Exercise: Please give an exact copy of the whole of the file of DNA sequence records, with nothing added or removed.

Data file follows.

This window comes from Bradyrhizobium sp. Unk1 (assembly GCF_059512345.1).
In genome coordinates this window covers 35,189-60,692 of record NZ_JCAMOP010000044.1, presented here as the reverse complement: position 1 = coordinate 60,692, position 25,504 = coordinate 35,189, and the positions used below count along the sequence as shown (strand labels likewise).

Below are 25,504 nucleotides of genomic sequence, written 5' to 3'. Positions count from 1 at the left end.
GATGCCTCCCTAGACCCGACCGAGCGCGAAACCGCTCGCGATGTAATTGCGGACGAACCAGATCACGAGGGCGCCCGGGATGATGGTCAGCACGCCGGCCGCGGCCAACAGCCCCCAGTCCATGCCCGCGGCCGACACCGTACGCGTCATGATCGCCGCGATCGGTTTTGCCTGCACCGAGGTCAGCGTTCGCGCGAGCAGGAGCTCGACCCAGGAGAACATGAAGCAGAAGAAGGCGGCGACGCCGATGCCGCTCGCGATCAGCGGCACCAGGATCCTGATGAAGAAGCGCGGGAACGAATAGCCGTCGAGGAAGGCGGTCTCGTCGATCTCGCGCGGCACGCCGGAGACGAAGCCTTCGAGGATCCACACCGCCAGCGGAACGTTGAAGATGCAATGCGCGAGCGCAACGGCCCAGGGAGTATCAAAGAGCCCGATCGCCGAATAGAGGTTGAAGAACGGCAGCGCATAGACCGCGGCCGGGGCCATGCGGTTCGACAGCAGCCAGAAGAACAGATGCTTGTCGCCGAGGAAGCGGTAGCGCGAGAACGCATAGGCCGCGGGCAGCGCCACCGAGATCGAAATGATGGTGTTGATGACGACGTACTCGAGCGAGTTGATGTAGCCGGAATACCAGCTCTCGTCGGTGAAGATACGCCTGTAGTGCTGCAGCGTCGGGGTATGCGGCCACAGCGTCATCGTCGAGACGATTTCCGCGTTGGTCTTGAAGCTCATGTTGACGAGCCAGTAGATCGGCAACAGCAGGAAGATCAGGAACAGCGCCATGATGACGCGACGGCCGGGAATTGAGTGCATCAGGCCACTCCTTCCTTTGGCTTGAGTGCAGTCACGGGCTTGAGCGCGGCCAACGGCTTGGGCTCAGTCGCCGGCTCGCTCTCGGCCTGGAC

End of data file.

This window comes from Bradyrhizobium sp. Unk1 (assembly GCF_059512345.1).
In genome coordinates this window covers 35,189-60,692 of record NZ_JCAMOP010000044.1, presented here as the reverse complement: position 1 = coordinate 60,692, position 25,504 = coordinate 35,189, and the positions used below count along the sequence as shown (strand labels likewise).

Below are 25,504 nucleotides of genomic sequence, written 5' to 3'. Positions count from 1 at the left end.
GATGCCTCCCTAGACCCGACCGAGCGCGAAACCGCTCGCGATGTAATTGCGGACGAACCAGATCACGAGGGCGCCCGGGATGATGGTCAGCACGCCGGCCGCGGCCAACAGCCCCCAGTCCATGCCCGCGGCCGACACCGTACGCGTCATGATCGCCGCGATCGGTTTTGCCTGCACCGAGGTCAGCGTTCGCGCGAGCAGGAGCTCGACCCAGGAGAACATGAAGCAGAAGAAGGCGGCGACGCCGATGCCGCTCGCGATCAGCGGCACCAGGATCCTGATGAAGAAGCGCGGGAACGAATAGCCGTCGAGGAAGGCGGTCTCGTCGATCTCGCGCGGCACGCCGGAGACGAAGCCTTCGAGGATCCACACCGCCAGCGGAACGTTGAAGATGCAATGCGCGAGCGCAACGGCCCAGGGAGTATCAAAGAGCCCGATCGCCGAATAGAGGTTGAAGAACGGCAGCGCATAGACCGCGGCCGGGGCCATGCGGTTCGACAGCAGCCAGAAGAACAGATGCTTGTCGCCGAGGAAGCGGTAGCGCGAGAACGCATAGGCCGCGGGCAGCGCCACCGAGATCGAAATGATGGTGTTGATGACGACGTACTCGAGCGAGTTGATGTAGCCGGAATACCAGCTCTCGTCGGTGAAGATACGCCTGTAGTGCTGCAGCGTCGGGGTATGCGGCCACAGCGTCATCGTCGAGACGATTTCCGCGTTGGTCTTGAAGCTCATGTTGACGAGCCAGTAGATCGGCAACAGCAGGAAGATCAGGAACAGCGCCATGATGACGCGACGGCCGGGAATTGAGTGCATCAGGCCACTCCTTCCTTTGGCTTGAGTGCAGTCACGGGCTTGAGCGCGGCCAACGGCTTGGGCTCAGTCGCCGGCTCGCTCTCGGCCTGGAC